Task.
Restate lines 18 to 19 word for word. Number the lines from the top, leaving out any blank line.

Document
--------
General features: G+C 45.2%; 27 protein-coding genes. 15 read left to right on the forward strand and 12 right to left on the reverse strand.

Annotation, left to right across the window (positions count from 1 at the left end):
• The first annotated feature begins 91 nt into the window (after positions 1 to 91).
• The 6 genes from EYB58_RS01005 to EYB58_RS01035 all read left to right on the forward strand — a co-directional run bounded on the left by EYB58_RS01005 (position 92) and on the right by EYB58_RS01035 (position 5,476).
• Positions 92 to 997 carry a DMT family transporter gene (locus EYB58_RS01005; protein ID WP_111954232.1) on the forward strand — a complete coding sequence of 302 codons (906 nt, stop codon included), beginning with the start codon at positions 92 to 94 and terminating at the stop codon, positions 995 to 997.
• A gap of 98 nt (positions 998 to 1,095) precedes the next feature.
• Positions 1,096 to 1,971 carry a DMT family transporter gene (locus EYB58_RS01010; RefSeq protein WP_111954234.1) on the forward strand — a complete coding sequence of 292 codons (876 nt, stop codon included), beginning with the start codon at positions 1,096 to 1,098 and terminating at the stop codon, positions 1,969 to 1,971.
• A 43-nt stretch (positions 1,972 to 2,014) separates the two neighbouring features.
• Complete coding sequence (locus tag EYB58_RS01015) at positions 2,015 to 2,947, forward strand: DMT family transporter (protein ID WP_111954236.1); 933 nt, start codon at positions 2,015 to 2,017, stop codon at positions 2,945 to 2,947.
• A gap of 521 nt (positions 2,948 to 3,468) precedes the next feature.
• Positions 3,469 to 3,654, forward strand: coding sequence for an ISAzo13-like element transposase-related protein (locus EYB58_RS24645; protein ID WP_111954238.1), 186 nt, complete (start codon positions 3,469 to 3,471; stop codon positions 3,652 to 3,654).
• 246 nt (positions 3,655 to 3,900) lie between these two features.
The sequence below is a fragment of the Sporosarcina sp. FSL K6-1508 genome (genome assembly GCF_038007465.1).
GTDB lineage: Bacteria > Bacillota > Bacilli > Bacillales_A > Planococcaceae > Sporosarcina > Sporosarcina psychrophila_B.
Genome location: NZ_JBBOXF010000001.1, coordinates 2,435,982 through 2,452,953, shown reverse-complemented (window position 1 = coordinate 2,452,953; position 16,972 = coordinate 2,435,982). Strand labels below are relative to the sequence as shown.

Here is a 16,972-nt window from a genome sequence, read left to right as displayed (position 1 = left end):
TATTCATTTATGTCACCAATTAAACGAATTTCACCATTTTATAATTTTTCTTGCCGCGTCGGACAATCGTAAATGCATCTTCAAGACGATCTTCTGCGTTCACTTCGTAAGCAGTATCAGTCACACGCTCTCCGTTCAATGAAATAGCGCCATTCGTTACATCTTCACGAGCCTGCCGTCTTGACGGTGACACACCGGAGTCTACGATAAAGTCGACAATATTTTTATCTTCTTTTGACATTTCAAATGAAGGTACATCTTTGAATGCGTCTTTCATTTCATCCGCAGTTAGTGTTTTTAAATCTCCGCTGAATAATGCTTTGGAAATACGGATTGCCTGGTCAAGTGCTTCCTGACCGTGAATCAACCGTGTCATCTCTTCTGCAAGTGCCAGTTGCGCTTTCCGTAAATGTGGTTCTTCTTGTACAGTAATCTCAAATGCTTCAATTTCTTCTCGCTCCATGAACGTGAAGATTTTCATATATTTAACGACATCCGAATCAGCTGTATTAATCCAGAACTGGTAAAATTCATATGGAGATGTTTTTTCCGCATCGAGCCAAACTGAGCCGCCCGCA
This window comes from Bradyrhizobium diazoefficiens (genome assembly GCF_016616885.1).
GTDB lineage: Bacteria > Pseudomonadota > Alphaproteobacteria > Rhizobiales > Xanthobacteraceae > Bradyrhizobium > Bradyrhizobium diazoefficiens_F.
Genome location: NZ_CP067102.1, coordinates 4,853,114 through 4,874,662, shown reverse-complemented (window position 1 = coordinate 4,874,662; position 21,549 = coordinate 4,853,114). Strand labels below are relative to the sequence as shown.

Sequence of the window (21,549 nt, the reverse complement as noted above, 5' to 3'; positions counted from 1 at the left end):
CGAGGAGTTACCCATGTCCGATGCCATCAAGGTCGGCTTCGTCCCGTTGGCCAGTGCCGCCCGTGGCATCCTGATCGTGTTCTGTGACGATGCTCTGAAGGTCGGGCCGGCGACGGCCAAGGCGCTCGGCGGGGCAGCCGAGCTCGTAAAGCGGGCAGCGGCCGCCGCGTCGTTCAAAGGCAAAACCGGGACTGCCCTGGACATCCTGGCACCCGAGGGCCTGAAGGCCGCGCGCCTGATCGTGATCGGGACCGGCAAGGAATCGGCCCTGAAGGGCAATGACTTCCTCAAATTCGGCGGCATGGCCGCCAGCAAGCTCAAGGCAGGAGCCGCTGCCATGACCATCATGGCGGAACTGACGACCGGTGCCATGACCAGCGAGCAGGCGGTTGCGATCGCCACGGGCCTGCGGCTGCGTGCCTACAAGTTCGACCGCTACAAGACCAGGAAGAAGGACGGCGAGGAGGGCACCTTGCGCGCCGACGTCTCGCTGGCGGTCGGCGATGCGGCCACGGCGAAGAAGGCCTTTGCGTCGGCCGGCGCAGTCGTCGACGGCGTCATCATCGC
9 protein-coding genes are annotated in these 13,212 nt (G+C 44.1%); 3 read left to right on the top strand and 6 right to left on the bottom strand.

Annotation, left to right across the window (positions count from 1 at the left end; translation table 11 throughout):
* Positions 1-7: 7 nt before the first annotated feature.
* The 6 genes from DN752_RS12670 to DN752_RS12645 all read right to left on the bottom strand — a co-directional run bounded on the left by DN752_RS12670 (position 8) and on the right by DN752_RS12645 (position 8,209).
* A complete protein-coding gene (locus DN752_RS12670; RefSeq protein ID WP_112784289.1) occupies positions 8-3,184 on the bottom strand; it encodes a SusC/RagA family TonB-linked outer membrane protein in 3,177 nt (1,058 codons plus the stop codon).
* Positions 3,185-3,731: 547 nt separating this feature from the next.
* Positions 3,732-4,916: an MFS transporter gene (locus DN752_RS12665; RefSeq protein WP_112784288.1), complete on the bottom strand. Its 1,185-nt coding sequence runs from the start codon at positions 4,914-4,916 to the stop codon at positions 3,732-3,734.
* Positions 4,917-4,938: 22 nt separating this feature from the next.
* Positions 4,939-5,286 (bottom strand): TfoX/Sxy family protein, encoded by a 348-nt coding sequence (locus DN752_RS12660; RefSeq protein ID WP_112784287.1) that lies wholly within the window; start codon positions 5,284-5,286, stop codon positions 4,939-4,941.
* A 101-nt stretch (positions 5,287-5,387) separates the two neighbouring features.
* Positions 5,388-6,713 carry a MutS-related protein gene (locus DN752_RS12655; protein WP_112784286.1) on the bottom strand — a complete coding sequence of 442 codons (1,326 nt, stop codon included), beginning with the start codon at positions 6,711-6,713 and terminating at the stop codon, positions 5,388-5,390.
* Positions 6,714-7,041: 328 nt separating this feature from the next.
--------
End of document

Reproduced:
This window comes from Bradyrhizobium diazoefficiens (genome assembly GCF_016616885.1).
GTDB lineage: Bacteria > Pseudomonadota > Alphaproteobacteria > Rhizobiales > Xanthobacteraceae > Bradyrhizobium > Bradyrhizobium diazoefficiens_F.